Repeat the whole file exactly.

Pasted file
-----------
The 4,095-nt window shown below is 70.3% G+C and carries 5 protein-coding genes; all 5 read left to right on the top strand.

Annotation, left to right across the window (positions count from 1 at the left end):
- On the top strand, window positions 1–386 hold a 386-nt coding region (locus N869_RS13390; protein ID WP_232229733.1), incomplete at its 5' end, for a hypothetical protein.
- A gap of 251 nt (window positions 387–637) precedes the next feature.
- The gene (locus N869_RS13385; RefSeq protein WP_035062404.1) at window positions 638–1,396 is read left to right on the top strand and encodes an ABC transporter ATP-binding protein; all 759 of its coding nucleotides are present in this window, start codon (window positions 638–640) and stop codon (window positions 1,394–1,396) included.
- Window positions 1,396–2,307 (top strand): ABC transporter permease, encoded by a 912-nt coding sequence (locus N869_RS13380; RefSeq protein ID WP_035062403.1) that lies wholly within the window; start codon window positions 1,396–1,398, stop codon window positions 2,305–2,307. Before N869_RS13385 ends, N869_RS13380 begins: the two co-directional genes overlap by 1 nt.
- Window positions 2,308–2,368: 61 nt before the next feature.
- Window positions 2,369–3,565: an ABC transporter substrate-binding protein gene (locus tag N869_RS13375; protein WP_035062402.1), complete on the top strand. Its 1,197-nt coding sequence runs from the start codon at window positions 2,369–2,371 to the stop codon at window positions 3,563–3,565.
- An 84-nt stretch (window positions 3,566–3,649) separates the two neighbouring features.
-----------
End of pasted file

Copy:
The 4,095-nt window shown below is 70.3% G+C and carries 5 protein-coding genes; all 5 read left to right on the top strand.

Annotation, left to right across the window (positions count from 1 at the left end):
- On the top strand, window positions 1–386 hold a 386-nt coding region (locus N869_RS13390; protein ID WP_232229733.1), incomplete at its 5' end, for a hypothetical protein.
- A gap of 251 nt (window positions 387–637) precedes the next feature.
- The gene (locus N869_RS13385; RefSeq protein WP_035062404.1) at window positions 638–1,396 is read left to right on the top strand and encodes an ABC transporter ATP-binding protein; all 759 of its coding nucleotides are present in this window, start codon (window positions 638–640) and stop codon (window positions 1,394–1,396) included.
- Window positions 1,396–2,307 (top strand): ABC transporter permease, encoded by a 912-nt coding sequence (locus N869_RS13380; RefSeq protein ID WP_035062403.1) that lies wholly within the window; start codon window positions 1,396–1,398, stop codon window positions 2,305–2,307. Before N869_RS13385 ends, N869_RS13380 begins: the two co-directional genes overlap by 1 nt.
- Window positions 2,308–2,368: 61 nt before the next feature.
- Window positions 2,369–3,565: an ABC transporter substrate-binding protein gene (locus tag N869_RS13375; protein WP_035062402.1), complete on the top strand. Its 1,197-nt coding sequence runs from the start codon at window positions 2,369–2,371 to the stop codon at window positions 3,563–3,565.
- An 84-nt stretch (window positions 3,566–3,649) separates the two neighbouring features.